China blue-chip stocks down, growth and regulatory fears linger

SHANGHAI, July 3 (Reuters) – China’s blue-chip stocks fell
in thin trading on Monday, as investors were cautious at the
start of the mid-year earnings season amid lingering concerns of
an economic slowdown in the second half and monetary tightening.

The blue-chip CSI300 index fell 0.5 percent, to
3,650.85 points, with some industry-leading blue-chips
retreating from record highs after having rallied strongly this

The Shanghai Composite Index added 0.1 percent to
3,195.91 points.

The market has largely priced in an upbeat earnings season,
which starts on Monday.

As of June 29, 1,210 Chinese “A-share” firms had issued
guidance for interim results for 2017, and 72 percent of those
saw earnings growth, according to UBS Securities.

Growth guidance was particularly strong in sectors including
non-ferrous metals, electronics, property, light manufacturing
and chemicals, it said.

Although solid earnings help short-term sentiment, “we
reiterate our view that earnings growth could slow to 5 percent
in H2 and recommend investors to be more defensive,” wrote UBS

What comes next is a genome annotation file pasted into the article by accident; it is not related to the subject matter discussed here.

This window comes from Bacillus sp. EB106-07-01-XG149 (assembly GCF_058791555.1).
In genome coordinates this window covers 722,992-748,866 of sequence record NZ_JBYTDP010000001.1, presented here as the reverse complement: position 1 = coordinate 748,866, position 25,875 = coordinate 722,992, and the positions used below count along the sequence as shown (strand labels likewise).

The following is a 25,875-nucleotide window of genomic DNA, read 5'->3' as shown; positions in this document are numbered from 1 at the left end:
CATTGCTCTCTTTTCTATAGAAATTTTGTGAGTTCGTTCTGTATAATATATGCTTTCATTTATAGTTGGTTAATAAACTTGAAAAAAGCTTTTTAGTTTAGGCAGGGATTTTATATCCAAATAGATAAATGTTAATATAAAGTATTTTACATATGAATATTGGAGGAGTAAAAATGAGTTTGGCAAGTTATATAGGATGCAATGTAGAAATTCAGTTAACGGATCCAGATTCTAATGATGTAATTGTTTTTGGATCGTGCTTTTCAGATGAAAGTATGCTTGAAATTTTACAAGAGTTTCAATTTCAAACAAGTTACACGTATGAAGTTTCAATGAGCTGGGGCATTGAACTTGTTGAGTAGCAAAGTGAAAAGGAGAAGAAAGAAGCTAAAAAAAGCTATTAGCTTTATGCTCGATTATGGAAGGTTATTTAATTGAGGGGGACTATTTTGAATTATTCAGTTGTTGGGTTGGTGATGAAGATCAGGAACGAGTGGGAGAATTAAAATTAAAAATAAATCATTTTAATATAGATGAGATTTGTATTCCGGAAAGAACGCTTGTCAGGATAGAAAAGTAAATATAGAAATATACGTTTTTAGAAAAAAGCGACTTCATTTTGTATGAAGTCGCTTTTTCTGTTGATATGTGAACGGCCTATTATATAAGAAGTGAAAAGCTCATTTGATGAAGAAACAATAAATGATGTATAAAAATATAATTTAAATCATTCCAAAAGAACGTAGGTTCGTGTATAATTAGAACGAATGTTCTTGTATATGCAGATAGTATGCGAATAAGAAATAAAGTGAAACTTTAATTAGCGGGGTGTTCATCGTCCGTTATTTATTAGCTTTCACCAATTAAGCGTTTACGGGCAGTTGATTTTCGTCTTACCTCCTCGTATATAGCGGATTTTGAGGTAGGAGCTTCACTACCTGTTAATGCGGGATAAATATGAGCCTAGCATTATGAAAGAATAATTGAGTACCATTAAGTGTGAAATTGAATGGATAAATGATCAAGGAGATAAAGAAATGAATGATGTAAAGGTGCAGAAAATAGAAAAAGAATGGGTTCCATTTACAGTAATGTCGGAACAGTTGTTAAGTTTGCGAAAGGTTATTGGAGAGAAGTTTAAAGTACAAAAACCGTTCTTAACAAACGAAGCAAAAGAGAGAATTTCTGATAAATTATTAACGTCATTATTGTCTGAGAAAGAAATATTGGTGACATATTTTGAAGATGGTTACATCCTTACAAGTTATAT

analyst Gao Ting, who warned that financial regulation will
likely remain tough.

Echoing concerns about liquidity, OCBC analyst Tommy Xie
cautioned that “it may be too early for the market to lower the
guard against regulatory tightening as we think financial
de-leverage remains a top policy priority for China.”

He said July will be another important month to monitor as
sizable loans made under the central bank’s medium-term lending
facility (MLF) will mature this month.

Small-caps outperformed blue-chips on Monday, with the SSE
50 Index, an index tracking the 50 most representative
blue-chips in Shanghai Stock Exchange, dropping 0.7 percent,
while the start-up board ChiNext was up 1 percent.

Sector performance was mixed. The defensive consumer
and healthcare stocks dragged the most,
while commodity shares rose on the back of higher
raw material prices triggered by recent dollar weakness.
(Reporting by Luoyan Liu and John Ruwitch)